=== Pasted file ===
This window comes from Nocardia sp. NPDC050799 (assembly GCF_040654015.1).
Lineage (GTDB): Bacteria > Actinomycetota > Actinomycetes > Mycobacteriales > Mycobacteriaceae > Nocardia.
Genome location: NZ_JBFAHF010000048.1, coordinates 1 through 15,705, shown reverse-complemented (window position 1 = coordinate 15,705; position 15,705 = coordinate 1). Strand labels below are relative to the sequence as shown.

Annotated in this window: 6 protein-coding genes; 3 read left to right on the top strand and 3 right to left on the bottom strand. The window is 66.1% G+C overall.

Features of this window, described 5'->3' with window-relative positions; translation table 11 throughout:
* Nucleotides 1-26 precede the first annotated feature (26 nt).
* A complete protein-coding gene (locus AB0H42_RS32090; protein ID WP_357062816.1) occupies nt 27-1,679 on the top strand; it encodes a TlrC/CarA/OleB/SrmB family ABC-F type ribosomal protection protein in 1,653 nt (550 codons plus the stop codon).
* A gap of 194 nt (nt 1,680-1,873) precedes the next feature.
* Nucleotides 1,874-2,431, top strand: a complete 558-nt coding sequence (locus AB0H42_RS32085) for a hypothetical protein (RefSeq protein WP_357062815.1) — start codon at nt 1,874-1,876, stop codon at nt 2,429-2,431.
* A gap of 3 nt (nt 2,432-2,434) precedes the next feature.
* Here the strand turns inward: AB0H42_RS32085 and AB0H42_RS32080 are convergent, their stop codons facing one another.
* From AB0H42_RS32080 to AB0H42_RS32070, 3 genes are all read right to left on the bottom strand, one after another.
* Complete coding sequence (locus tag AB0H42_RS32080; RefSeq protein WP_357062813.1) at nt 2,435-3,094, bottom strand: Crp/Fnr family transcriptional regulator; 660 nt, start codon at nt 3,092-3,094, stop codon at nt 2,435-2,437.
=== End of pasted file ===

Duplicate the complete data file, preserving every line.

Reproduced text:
This window comes from Nocardia sp. NPDC050799 (assembly GCF_040654015.1).
Lineage (GTDB): Bacteria > Actinomycetota > Actinomycetes > Mycobacteriales > Mycobacteriaceae > Nocardia.
Genome location: NZ_JBFAHF010000048.1, coordinates 1 through 15,705, shown reverse-complemented (window position 1 = coordinate 15,705; position 15,705 = coordinate 1). Strand labels below are relative to the sequence as shown.

Annotated in this window: 6 protein-coding genes; 3 read left to right on the top strand and 3 right to left on the bottom strand. The window is 66.1% G+C overall.

Features of this window, described 5'->3' with window-relative positions; translation table 11 throughout:
* Nucleotides 1-26 precede the first annotated feature (26 nt).
* A complete protein-coding gene (locus AB0H42_RS32090; protein ID WP_357062816.1) occupies nt 27-1,679 on the top strand; it encodes a TlrC/CarA/OleB/SrmB family ABC-F type ribosomal protection protein in 1,653 nt (550 codons plus the stop codon).
* A gap of 194 nt (nt 1,680-1,873) precedes the next feature.
* Nucleotides 1,874-2,431, top strand: a complete 558-nt coding sequence (locus AB0H42_RS32085) for a hypothetical protein (RefSeq protein WP_357062815.1) — start codon at nt 1,874-1,876, stop codon at nt 2,429-2,431.
* A gap of 3 nt (nt 2,432-2,434) precedes the next feature.
* Here the strand turns inward: AB0H42_RS32085 and AB0H42_RS32080 are convergent, their stop codons facing one another.
* From AB0H42_RS32080 to AB0H42_RS32070, 3 genes are all read right to left on the bottom strand, one after another.
* Complete coding sequence (locus tag AB0H42_RS32080; RefSeq protein WP_357062813.1) at nt 2,435-3,094, bottom strand: Crp/Fnr family transcriptional regulator; 660 nt, start codon at nt 3,092-3,094, stop codon at nt 2,435-2,437.